The use of medical cannabis products is associated with substantial long-term decreases in the daily use of prescription opioids among patients suffering from chronic pain, according to data published today in the Journal of the American Medical Association (JAMA) Network Open.
Researchers affiliated with the State University of New York at Albany and with the New York State Department of Health assessed the impact of medical cannabis on opioid use patterns in a cohort of over 8,000 chronic pain patients receiving long-term opioid therapy (LOT). Subjects were studied for a period of eight months.
Investigators reported that patients’ daily MME (morphine milligram intake) diminished following cannabis therapy and that this decline grew more significantly over time.
“In this cohort study of patients receiving LOT, receiving MC [medical cannabis] for a longer duration was associated with reductions in opioid dosages,” they concluded. “These findings contribute robust evidence for clinicians regarding the potential benefits of MC in reducing the opioid burden for patients receiving LOT and possibly reduc[ing] their risk for overdose.”
The findings are consistent with numerous other studies documenting that patients frequently use cannabis for pain mitigation, and that many patients either reduce or eliminate their consumption of opioids and other medications following the initiation of cannabis therapy.
“The relationship between cannabis and opioid use is among of the best-documented aspects of marijuana policy,” NORML Deputy Director Paul Armentano said. “In short, the science demonstrates that marijuana is a relatively safe and effective pain reliever — and that patients with legal access to it consistently reduce their use of prescription opioid medications.”
Data published earlier this month in the same journal reported that nearly one in three patients with chronic pain use cannabis as an analgesic agent, and many of those who do substitute in place of opioids.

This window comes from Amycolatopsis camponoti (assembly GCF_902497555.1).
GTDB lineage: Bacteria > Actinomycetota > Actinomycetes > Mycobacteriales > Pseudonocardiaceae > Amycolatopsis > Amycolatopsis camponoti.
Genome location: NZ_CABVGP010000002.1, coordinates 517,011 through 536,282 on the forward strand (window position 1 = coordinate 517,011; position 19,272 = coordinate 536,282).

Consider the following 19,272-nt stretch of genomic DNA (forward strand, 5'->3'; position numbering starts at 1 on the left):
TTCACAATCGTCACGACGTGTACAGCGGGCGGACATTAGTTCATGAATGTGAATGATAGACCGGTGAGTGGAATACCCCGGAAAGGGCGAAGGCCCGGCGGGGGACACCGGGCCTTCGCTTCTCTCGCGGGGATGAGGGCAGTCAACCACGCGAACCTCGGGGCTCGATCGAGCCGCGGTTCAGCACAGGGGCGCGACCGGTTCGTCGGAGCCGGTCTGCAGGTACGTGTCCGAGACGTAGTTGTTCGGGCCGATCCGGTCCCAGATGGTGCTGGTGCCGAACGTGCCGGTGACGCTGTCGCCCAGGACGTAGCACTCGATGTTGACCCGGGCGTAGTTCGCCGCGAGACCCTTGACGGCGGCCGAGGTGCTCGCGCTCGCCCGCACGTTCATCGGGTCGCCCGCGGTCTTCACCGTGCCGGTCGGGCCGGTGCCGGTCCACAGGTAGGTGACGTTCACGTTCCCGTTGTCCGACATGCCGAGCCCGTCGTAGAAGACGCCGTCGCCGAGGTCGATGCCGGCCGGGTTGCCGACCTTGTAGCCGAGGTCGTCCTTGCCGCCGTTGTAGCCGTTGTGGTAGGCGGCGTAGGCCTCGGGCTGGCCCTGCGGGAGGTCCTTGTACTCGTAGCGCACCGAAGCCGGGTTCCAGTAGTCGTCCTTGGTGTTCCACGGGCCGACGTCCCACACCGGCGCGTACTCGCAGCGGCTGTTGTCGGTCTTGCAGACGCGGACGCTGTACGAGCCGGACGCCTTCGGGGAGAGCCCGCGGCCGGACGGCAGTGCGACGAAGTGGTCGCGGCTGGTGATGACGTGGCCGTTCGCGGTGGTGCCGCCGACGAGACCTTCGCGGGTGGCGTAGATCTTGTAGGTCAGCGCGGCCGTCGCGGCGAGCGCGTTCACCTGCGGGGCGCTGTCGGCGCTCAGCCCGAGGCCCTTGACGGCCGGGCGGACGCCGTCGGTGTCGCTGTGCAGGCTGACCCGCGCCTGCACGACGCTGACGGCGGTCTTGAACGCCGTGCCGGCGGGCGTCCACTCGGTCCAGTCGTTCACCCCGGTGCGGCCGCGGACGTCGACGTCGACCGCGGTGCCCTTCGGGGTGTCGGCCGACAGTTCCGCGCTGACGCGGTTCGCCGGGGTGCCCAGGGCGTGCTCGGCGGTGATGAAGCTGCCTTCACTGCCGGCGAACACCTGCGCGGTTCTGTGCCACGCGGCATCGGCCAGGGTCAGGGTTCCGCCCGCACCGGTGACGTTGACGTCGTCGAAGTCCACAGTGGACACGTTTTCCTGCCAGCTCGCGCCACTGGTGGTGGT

In clinical trials, the co-administration of either smoked cannabis or oral cannabinoids has been documented to augment the pain-relieving effects of opioids. In one study, vaporized herbal cannabis was demonstrated to enhance the pain-relieving activity of morphine and oxycodone in chronic pain subjects, therefore potentially allowing “for opioid treatment at lower doses with fewer side effects.” Another study reported similarly enhanced analgesic efficacy when low doses of oral THC were combined with hydromorphone (aka Dilaudid). Authors reported, “These data … are indicative of [the] possible opioid-sparing effects” of cannabinoids. These synergistic effects have also been documented in settings where subjects were provided with only sub-therapeutic doses of cannabis and opioids.
Full text of the study, “Changes in prescribed opioid dosages among patients receiving medical cannabis for chronic pain, New York State, 2017-2019,” is available from the Journal of the American Medical Association (JAMA) Network Open. Additional information is available from the NORML Fact Sheet, ‘Relationship Between Marijuana and Opioids.’